Mont-Saint-Michel is still an active abbey and a small group of nuns reside here year round.

Nun climbing the Abbey steps

Even at low tide on a cold and gray morning, the views from the top of Mont-Saint-Michel are stunning. The photo below shows the elevated road from the mainland to Michel as well as the surrounding bay.

View from Mont-Saint-Michel

Below the abbey is a maze of densely packed streets covered in cobblestones, cafes, souvenir shops and a few small museums.  The photo below is from a cafe located at the foot of the island with a cafe au lait in the foreground.

Cafe au Lait

Head east along the coastline from Mont-Saint-Michel and you’ll reach the D-Day landing sites.  Because I was without a rental vehicle, I took a D-Day tour departing from Bayeux.  The photo below is of Pointe du Hoc, just east of Omaha Beach.  It was here that US Army Rangers scaled the cliffs to destroy a cluster of German casemates on June 6th, 1944.

Pointe du Hoc

Facing the early morning sun, Pointe du Hoc makes for an eerily serene setting.

Pointe du Hoc Battlefield

Looking towards the English Channel, pockmarks on the ground left by bombs nearly 70 years ago are still clearly evident.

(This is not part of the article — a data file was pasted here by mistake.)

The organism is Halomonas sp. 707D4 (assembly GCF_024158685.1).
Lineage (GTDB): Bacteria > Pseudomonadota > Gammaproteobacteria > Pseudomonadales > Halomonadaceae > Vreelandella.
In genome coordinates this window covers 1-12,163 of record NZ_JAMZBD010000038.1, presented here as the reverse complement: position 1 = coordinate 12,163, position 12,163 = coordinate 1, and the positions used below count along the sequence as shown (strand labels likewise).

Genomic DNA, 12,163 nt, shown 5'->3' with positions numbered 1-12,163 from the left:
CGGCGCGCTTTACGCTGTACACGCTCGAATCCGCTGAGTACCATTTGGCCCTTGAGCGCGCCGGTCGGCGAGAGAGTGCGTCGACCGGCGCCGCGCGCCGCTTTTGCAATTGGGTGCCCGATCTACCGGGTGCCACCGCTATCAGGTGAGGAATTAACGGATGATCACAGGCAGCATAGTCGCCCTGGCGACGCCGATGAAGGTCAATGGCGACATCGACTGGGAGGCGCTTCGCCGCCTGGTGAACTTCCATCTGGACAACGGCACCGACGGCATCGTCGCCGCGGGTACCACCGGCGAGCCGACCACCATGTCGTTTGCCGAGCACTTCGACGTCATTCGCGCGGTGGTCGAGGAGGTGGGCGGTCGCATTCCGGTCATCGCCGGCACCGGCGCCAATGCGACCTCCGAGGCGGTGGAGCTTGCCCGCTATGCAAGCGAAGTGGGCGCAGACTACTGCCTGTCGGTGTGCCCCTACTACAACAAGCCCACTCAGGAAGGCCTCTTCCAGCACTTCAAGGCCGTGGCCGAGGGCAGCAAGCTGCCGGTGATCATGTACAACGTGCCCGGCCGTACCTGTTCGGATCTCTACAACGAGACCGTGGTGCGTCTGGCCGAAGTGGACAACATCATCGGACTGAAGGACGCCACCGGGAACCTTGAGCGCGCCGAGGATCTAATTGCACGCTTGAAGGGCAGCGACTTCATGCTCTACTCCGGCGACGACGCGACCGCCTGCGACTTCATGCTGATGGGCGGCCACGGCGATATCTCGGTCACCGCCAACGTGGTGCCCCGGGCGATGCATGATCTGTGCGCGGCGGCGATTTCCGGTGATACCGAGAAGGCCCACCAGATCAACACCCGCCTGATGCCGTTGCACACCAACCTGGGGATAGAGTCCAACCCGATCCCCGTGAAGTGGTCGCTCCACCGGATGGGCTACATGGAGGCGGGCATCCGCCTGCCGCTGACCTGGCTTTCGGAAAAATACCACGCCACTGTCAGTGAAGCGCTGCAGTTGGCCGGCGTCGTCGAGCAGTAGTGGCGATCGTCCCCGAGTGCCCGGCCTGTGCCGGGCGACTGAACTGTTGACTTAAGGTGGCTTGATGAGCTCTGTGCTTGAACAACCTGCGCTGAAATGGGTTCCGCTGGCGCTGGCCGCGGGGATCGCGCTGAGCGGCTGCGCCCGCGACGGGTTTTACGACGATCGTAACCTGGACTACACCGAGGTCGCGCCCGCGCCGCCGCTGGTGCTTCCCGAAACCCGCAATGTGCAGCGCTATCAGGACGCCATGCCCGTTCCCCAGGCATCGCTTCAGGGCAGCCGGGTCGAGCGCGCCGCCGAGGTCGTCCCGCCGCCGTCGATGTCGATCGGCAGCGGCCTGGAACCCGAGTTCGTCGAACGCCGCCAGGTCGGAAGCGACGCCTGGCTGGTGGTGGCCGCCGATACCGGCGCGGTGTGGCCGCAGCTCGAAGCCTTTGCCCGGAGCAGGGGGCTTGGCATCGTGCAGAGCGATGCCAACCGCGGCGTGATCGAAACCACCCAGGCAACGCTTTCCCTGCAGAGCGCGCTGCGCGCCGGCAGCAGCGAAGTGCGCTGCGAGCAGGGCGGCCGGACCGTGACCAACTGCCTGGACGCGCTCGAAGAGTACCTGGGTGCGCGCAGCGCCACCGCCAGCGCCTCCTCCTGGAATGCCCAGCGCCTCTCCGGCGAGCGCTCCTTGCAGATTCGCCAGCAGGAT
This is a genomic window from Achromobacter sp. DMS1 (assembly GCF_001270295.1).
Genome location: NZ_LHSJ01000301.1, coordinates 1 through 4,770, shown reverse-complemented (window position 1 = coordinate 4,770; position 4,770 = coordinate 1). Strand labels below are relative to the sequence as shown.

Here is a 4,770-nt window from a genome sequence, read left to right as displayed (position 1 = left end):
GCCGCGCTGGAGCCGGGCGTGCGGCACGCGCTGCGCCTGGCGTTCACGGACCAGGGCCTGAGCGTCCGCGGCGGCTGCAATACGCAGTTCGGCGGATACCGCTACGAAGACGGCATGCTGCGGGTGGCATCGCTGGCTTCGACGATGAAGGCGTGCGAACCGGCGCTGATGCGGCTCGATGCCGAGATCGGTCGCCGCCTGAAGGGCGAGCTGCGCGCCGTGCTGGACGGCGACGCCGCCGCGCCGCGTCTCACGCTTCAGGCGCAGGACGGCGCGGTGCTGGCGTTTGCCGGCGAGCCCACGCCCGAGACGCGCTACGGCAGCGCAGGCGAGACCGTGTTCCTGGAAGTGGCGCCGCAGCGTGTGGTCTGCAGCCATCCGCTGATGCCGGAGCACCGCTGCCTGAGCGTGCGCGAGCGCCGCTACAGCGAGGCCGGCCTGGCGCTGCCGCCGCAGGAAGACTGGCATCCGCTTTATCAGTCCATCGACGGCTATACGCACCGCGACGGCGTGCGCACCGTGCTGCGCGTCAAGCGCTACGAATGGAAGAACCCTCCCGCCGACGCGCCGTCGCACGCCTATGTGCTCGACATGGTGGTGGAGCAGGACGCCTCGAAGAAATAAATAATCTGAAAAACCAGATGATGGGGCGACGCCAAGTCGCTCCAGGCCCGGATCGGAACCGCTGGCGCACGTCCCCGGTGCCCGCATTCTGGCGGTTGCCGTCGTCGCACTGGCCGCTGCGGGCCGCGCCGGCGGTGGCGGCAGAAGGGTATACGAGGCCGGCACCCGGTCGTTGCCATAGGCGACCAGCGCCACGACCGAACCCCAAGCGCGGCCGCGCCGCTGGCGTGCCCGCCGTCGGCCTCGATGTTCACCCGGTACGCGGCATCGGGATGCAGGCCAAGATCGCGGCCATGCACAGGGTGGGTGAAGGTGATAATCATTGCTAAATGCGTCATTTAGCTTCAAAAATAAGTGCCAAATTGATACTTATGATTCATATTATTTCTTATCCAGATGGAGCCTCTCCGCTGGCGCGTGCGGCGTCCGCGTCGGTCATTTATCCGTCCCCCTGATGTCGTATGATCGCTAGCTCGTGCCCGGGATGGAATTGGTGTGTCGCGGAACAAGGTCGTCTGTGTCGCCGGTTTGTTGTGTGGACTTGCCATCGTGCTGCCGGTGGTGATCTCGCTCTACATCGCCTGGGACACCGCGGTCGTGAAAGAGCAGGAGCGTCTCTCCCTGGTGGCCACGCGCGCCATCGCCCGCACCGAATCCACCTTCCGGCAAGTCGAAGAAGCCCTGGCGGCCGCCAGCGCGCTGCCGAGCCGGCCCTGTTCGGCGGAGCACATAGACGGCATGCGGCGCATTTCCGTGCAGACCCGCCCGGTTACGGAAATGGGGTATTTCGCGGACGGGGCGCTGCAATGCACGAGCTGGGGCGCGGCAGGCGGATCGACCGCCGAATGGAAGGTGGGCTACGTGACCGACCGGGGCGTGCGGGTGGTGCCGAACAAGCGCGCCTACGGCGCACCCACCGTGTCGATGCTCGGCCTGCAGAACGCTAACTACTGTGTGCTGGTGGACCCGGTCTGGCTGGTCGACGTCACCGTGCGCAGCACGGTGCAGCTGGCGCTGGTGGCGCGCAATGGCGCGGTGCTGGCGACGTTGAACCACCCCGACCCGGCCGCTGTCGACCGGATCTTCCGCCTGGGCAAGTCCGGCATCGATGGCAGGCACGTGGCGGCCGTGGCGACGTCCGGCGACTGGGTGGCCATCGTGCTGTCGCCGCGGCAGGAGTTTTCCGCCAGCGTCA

Pointe du Hoc Battlefield

Pointe du Hoc’s proximity to Omaha Beach (shown in the distance below) is part of why it was such a heavily contested area.

Pointe du Hoc Battlefield

Some of the original German bunkers are still in tact and are open to visitors.

German Bunker

Omaha Beach is located a short drive from Pointe du Hoc and is now frequented by dog walkers and joggers.  Nearly 70 years ago, 15,000 soldiers stormed this beach to help liberate Northern France from the Nazis.

Omaha Beach

The Normandy American Cemetery is the final resting place for many of the soldiers who fought on D-Day.  The cemetery is set on a cliff overlooking the English Channel.

Normandy American Cemetery

Most of the graves in the cemetery are named, but there are numerous unnamed markers inscribed with “Here rests in honored glory a comrade in arms known but to God”.

Unnamed Grave

Inland from the D-Day landing sites is the ancient town of Bayeux.  Like most European towns, it is anchored by a formidable cathedral.  The Bayeux Cathedral (below) is striking, but is best known for once being home to the Bayeux Tapestry – a 1000 year old embroidery than runs 230 feet long.

Bayeux Cathedral

Today, the Bayeux Tapestry is held and protected in its own museum just a few steps away from the cathedral.  Across the length of the delicate cloth are numerous panels detailing the events leading up to the Norman conquest of England and the subsequent Battle of Hastings.

Bayeux Tapestry

It’s estimated that the embroidery was created sometime around 1066 and the illustrations created from the stitching range from amazing to even comical (see the generously sized horse penis above).  The battle sequences and horses are of particularly high quality, while some of the portraits and faces are reminiscent of Quentin Blake illustrations.

Bayeux Tapestry